|Note: This tutorial assumes that you have completed the previous tutorials: Using rqt_console and roslaunch.
|Please ask about problems and questions regarding this tutorial on answers.ros.org. Don't forget to include in your question the link to this page, the versions of your OS & ROS, and also add appropriate tags.
Using rosed to edit files in ROSDescription: This tutorial shows how to use rosed to make editing easier.
Tutorial Level: BEGINNER
Next Tutorial: Creating a Msg and Srv
rosed is part of the rosbash suite. It allows you to directly edit a file within a package by using the package name rather than having to type the entire path to the package.
$ rosed [package_name] [filename]
$ rosed roscpp Logger.msg
This example demonstrates how you would edit the Logger.msg file within the roscpp package.
If the filename is not uniquely defined within the package, a menu will prompt you to choose which of the possible files you want to edit.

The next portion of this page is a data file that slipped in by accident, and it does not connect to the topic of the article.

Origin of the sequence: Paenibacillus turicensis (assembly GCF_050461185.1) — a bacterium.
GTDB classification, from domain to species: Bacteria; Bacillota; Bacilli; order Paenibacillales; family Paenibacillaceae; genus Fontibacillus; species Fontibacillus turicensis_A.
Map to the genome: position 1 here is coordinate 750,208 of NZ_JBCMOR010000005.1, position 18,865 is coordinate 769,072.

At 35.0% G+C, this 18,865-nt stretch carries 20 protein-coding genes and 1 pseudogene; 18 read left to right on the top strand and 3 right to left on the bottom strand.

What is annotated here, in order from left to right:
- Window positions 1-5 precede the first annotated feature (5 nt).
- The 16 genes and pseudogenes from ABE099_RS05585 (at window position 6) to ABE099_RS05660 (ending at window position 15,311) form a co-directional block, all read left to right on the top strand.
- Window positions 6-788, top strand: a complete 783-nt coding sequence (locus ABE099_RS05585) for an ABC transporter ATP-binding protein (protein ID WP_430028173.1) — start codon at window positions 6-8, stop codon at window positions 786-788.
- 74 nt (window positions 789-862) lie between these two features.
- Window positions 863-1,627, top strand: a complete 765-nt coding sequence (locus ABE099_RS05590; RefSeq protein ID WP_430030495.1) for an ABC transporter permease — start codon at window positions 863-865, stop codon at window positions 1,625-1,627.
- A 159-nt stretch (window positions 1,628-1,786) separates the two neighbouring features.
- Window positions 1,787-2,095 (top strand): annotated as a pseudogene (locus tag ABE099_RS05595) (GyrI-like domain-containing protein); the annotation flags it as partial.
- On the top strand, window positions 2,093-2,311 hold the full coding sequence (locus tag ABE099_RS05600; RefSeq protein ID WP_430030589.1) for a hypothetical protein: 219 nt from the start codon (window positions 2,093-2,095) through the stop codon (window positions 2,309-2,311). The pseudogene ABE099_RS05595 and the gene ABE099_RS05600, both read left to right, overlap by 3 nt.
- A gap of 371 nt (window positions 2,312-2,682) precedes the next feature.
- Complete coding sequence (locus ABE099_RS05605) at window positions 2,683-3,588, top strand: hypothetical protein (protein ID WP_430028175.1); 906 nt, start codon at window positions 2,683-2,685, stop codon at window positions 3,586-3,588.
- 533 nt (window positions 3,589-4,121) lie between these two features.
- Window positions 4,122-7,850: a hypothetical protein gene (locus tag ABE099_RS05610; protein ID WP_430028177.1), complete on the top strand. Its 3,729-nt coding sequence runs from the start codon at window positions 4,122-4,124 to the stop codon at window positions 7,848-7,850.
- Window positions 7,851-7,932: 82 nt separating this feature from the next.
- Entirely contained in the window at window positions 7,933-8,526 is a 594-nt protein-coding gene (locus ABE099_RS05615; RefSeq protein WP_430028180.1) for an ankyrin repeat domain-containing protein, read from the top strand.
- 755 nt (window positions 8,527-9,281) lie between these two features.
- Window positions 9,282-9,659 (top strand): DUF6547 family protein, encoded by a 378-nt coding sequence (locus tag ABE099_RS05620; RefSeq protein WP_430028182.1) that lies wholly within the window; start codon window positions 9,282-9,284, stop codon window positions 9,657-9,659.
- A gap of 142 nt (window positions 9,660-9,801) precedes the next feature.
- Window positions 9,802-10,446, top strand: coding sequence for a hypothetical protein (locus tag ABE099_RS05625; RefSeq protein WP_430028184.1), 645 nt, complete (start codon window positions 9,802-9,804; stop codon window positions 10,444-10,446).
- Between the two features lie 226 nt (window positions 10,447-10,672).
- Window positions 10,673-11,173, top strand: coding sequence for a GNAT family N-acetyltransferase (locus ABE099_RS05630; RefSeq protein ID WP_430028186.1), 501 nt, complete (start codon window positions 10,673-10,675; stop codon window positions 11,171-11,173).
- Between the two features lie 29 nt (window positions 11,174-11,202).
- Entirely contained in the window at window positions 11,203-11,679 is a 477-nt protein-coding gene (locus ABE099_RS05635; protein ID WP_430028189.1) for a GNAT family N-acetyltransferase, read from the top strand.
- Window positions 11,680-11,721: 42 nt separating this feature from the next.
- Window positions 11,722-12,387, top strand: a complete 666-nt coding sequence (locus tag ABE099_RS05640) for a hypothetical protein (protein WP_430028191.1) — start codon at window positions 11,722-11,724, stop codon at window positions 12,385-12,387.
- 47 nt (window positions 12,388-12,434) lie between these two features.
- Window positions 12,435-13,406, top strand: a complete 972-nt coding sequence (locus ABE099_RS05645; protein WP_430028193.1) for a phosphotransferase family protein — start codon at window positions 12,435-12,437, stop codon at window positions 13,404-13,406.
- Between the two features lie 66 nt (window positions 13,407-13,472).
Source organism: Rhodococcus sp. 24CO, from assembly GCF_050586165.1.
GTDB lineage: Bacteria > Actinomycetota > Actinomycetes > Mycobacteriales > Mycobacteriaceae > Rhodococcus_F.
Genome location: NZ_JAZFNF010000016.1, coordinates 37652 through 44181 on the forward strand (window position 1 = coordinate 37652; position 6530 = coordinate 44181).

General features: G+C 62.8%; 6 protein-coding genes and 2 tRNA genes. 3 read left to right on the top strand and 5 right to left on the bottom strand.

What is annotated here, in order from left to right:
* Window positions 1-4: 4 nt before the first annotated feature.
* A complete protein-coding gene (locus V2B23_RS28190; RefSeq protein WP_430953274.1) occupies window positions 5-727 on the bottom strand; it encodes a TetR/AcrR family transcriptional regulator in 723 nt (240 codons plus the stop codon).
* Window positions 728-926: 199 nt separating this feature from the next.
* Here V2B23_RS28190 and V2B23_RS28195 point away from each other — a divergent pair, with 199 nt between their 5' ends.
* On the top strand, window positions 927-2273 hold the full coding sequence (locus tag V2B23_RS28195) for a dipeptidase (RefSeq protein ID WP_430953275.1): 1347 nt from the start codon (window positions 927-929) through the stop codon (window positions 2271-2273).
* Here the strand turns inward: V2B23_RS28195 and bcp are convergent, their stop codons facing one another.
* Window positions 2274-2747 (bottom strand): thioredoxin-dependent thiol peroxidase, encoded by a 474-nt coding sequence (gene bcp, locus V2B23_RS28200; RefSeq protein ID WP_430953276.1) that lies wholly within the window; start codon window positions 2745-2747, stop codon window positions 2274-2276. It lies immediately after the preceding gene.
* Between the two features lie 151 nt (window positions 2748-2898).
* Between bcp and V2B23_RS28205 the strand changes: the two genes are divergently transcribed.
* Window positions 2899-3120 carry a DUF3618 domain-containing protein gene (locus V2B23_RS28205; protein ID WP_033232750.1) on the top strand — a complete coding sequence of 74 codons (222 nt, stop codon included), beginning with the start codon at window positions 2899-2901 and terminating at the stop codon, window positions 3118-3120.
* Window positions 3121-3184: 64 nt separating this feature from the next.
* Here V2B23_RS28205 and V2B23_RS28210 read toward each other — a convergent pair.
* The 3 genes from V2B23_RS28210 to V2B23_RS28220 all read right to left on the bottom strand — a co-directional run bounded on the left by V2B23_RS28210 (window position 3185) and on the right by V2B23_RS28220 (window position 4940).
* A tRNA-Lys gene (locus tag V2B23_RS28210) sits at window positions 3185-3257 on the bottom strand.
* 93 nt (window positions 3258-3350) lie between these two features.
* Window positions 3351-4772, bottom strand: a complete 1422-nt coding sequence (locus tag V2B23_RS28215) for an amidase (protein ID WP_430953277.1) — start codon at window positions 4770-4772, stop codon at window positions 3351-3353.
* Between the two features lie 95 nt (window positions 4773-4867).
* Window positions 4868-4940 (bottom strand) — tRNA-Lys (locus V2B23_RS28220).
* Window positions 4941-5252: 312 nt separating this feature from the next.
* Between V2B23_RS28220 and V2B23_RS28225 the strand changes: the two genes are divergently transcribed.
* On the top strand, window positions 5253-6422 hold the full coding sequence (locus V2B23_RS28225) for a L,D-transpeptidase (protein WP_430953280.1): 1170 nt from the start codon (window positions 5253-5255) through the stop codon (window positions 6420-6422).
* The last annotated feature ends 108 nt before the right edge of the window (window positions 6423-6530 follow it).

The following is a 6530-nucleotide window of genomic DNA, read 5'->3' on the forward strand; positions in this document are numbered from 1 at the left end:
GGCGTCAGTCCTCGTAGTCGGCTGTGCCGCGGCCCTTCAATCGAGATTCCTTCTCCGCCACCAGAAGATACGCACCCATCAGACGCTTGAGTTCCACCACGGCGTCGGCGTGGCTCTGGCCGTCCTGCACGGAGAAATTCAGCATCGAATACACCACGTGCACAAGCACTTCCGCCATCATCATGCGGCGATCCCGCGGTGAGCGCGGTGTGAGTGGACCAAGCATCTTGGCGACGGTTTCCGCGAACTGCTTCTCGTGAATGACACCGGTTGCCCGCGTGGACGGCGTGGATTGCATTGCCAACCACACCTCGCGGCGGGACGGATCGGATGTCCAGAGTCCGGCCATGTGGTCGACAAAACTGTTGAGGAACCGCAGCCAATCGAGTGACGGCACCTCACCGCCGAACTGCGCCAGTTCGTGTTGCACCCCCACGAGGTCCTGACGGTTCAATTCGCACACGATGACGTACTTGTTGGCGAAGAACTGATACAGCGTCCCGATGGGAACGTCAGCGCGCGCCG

Using rosed with tab completion
This way you can easily see and optionally edit all files from a package without knowing its exact name.
$ rosed [package_name] <tab><tab>
$ rosed roscpp <tab><tab>
Empty.srv package.xml GetLoggers.srv roscpp-msg-extras.cmake Logger.msg roscpp-msg-paths.cmake SetLoggerLevel.srv roscpp.cmake genmsg_cpp.py roscppConfig-version.cmake gensrv_cpp.py roscppConfig.cmake msg_gen.py
The default editor for rosed is vim. The more beginner-friendly editor nano is included with the default Ubuntu install. You can use it by editing your ~/.bashrc file to include:
export EDITOR='nano -w'
To set the default editor to emacs you can edit your ~/.bashrc file to include:
export EDITOR='emacs -nw'
NOTE: changes in .bashrc will only take effect for new terminals. Terminals that are already open will not see the new environmental variable.
Open a new terminal and see if EDITOR is defined:
$ echo $EDITOR
Now that you have successfully configured and used rosed, let's create a Msg and Srv.